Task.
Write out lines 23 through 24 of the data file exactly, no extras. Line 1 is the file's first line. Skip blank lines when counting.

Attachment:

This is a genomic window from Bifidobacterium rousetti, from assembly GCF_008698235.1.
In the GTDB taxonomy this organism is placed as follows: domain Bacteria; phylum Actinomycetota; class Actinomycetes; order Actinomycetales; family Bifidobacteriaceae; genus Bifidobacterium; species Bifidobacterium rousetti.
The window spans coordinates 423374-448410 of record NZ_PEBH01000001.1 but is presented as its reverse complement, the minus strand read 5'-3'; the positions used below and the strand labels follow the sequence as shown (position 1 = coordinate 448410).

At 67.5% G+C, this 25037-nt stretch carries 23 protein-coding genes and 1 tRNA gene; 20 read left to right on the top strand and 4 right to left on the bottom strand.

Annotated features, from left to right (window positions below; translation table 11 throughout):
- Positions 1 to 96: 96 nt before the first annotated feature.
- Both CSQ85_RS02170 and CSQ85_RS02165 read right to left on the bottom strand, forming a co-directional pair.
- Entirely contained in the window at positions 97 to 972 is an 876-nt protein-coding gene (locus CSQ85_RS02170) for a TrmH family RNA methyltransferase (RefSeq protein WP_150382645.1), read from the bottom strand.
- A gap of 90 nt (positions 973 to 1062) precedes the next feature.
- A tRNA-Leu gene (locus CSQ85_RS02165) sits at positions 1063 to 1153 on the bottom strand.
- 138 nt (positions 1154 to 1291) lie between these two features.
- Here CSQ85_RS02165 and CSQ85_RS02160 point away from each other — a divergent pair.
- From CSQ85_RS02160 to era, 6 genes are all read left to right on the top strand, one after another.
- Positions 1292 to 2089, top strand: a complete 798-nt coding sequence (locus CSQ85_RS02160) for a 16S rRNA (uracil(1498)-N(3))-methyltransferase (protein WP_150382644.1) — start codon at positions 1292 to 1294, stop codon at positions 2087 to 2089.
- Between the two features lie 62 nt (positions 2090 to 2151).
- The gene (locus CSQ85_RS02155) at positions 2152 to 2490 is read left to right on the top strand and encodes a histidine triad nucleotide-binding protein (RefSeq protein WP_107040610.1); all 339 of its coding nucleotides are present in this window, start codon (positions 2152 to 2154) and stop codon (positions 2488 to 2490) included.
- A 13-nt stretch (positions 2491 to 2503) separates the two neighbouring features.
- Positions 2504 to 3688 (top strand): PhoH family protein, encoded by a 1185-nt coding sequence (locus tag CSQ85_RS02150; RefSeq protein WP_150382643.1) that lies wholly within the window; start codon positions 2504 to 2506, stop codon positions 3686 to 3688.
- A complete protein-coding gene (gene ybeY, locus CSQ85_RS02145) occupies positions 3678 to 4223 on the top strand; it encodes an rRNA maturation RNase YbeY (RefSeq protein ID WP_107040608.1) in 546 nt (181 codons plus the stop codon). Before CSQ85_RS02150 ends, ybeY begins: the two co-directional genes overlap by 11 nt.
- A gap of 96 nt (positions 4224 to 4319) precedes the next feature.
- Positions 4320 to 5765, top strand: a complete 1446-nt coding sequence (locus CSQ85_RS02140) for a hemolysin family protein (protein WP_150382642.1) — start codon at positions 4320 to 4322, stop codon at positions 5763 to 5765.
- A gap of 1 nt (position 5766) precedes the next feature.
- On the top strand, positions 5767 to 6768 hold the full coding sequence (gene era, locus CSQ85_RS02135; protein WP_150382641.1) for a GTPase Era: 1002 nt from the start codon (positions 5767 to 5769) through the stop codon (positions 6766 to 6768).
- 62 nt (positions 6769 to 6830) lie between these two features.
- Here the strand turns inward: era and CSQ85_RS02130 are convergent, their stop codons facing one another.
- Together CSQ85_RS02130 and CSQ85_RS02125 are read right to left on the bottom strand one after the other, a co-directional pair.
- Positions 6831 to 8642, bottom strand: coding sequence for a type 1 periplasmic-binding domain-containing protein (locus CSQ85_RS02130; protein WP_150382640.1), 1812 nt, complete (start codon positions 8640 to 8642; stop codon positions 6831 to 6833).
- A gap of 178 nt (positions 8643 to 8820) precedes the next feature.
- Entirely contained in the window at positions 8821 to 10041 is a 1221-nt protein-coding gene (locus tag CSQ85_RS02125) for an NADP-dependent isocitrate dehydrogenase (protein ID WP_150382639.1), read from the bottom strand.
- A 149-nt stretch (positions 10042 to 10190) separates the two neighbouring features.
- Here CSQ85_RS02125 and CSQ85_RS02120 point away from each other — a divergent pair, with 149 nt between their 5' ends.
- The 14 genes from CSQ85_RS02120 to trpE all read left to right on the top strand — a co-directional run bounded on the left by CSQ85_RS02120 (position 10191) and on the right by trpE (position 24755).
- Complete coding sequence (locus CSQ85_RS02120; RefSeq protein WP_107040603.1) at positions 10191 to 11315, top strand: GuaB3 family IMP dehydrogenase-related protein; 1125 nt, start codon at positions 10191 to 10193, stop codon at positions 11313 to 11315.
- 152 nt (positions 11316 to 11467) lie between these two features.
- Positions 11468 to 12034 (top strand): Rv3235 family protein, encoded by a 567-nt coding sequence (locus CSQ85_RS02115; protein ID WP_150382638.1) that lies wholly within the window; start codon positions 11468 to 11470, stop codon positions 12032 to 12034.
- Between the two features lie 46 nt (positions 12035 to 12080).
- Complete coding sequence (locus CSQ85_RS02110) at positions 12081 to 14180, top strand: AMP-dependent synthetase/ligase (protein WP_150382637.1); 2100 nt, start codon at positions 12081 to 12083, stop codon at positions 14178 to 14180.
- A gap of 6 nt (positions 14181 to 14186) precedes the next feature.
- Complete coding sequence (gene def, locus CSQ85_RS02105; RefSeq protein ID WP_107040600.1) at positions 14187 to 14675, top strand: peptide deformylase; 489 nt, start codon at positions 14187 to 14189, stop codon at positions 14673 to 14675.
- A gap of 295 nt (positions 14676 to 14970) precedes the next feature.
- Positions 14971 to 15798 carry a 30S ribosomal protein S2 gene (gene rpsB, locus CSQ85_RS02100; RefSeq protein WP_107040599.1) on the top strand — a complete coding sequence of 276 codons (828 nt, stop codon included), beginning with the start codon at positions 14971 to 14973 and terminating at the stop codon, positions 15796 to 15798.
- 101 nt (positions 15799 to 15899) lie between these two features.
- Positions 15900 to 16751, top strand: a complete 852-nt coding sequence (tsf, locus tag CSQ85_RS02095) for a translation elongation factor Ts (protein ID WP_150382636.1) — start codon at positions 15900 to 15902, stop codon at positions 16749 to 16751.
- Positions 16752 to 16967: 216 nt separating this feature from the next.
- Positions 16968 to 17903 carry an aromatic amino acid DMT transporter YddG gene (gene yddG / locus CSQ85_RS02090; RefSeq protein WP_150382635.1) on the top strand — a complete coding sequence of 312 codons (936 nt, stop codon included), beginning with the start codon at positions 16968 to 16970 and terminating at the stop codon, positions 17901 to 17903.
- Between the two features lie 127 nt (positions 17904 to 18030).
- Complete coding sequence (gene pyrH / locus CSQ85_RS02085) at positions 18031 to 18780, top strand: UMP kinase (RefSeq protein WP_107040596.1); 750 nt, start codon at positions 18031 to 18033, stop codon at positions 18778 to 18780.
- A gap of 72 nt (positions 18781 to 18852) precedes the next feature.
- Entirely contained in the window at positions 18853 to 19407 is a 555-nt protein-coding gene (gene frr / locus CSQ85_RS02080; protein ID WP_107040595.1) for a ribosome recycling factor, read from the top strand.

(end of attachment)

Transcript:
- On the top strand, positions 5767 to 6768 hold the full coding sequence (gene era, locus CSQ85_RS02135; protein WP_150382641.1) for a GTPase Era: 1002 nt from the start codon (positions 5767 to 5769) through the stop codon (positions 6766 to 6768).
- 62 nt (positions 6769 to 6830) lie between these two features.